Exploring the evolution of sight
Lizards and several other lower
vertebrates have a third, or parietal, eye. Whereas their other two eyes provide
high-level visual functions such as image processing, this evolutionary vestige
essentially tells time. At dawn, the composition of wavelengths in the sunlight
differs considerably from that in the middle of the day. The same is true at dusk.
Thus, by comparing the relative numbers of these wavelengths, the parietal eye can
mark the passing of each day.
The precise mechanisms by which this occurs long
remained unknown, however. In a 1993 Nature paper, researchers at Syracuse
University in New York described the parietal eye. They found that, although the
photoreceptors involved in image processing in conventional vision hyperpolarize
when exposed to light — that is, they cause the electrical potential inside
the cell to turn more negative — the photoreceptor of the parietal eye can
either hyperpolarize or depolarize, depending on the wavelength. Furthermore, they
noted different light-signaling pathways for these mechanisms. To date, no other
photoreceptor has shown this sort of “chromatic antagonism.”
Scientists have described the “third eye” that can be found in lizards and in some
other lower vertebrates. Unusual photoreceptors, which mark the passing of the day
rather than provide high-level visual function, may be the missing link (with respect
to seeing) between vertebrates and our invertebrate evolutionary forebears.
King-Wai Yau, a researcher at Johns
Hopkins University in Baltimore, took up the question in 1998: Specifically, he
wanted to determine which molecular components are involved in the pathways. He
and colleagues at Kyoto University in Japan and at Rockefeller University in New
York reported their findings.
Their study showed that each of the
pathways consists of a pigment, a G-protein, an enzyme and an ion channel. The pigment
is different in each. The blue-sensitive pigment is called pinopsin and also can
be found in chickens. The green-sensitive pigment turned out to be completely new.
Named parietopsin by the researchers, it does not bear a strong resemblance to any
other pigments. In fact, Yau said, “it seems to be a rather ancient pigment.”
The G-protein also is different in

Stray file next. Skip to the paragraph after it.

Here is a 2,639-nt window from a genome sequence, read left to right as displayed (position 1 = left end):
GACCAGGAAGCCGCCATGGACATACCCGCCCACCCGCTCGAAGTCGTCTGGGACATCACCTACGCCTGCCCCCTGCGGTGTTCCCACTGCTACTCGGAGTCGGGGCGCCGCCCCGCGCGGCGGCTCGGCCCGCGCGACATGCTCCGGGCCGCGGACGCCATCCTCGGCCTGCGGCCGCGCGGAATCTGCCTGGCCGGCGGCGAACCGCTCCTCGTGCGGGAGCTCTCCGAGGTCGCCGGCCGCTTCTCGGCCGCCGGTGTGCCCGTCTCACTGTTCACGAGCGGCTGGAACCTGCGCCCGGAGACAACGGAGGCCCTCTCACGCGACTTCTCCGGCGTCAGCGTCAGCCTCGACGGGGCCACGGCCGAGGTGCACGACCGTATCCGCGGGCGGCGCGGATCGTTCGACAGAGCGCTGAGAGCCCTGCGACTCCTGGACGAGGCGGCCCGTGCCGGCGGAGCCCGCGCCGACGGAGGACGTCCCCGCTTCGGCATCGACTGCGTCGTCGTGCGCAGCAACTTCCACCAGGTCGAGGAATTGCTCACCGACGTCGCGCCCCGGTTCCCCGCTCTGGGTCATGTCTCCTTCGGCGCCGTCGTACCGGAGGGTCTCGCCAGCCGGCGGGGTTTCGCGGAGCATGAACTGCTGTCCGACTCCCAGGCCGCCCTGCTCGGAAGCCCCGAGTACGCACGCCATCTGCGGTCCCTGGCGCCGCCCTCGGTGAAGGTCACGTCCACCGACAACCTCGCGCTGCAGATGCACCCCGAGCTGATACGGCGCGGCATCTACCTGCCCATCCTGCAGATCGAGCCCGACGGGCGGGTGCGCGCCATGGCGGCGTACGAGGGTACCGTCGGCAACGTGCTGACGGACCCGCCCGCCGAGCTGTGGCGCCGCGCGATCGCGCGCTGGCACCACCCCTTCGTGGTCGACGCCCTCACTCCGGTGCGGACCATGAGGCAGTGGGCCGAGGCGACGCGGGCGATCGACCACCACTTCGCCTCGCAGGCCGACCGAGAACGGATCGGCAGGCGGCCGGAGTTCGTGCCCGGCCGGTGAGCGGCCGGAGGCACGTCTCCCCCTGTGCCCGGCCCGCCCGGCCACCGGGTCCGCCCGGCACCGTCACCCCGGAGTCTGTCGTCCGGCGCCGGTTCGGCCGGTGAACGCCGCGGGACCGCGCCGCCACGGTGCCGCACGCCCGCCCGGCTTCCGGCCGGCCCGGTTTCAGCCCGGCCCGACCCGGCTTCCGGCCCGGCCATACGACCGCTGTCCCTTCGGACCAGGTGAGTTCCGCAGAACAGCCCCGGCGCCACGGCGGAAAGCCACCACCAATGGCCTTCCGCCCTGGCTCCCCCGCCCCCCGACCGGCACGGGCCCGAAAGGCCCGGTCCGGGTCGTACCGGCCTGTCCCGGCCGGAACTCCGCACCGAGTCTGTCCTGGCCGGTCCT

each of the pathways. In the blue-sensitive pathway, pinopsin interacts with a G-protein
called gustducin, closing the ion channel and causing hyperpolarization. In the
green-sensitive pathway, it interacts with a Go (the o stands for other), opening
the ion channel and causing depolarization.
“What is really interesting,”
Yau noted, “is that the parietopsin-Go signaling pair has a parallel in the
scallop,” an invertebrate. As vertebrates emerged from invertebrates, the
question has always been: How did they evolve the novel components of the image
processing eye? “There must be a transition somewhere,” he continued.
“In fact, this parieto-receptor represents the missing link,” as it
embodies the lower animal pathway as well as a precursor to the pathway currently
found in higher animals. Early vertebrates likely had both pathways. As the latter
continued to evolve, the Go pathway was, in most cases, dropped.
Although Yau’s work is primarily
in the area of biomedicine — he describes the current study as a “naturalist
adventure” — he plans to continue his investigations of the parietal
eye. He and his colleagues have identified the components of the light-signaling
pathway, but many of the dynamics of the signaling process remain unknown.
Understanding these dynamics would
satisfy a general “biological curiosity” and could shed light on signaling
in the retina, one of the major emphases of his overall research.
Science, March 2006, pp. 1617-1621.
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